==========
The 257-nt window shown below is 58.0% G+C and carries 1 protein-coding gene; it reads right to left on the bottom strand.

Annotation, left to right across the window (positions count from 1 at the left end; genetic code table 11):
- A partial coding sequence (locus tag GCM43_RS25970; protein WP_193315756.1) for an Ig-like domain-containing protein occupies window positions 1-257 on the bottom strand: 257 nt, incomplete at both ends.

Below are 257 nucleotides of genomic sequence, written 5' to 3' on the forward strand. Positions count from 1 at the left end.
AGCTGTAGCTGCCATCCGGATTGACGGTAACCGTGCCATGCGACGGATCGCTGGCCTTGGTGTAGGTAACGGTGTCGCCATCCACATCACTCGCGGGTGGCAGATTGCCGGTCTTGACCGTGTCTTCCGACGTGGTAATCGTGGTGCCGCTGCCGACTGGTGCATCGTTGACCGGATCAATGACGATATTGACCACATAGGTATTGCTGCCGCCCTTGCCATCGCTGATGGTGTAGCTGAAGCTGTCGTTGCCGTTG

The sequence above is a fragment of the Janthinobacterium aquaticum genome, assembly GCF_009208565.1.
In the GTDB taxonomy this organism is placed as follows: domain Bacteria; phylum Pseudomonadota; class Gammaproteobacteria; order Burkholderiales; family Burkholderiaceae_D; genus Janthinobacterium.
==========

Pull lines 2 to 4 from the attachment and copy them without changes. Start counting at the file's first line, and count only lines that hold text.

Annotation, left to right across the window (positions count from 1 at the left end; genetic code table 11):
- A partial coding sequence (locus tag GCM43_RS25970; protein WP_193315756.1) for an Ig-like domain-containing protein occupies window positions 1-257 on the bottom strand: 257 nt, incomplete at both ends.

Below are 257 nucleotides of genomic sequence, written 5' to 3' on the forward strand. Positions count from 1 at the left end.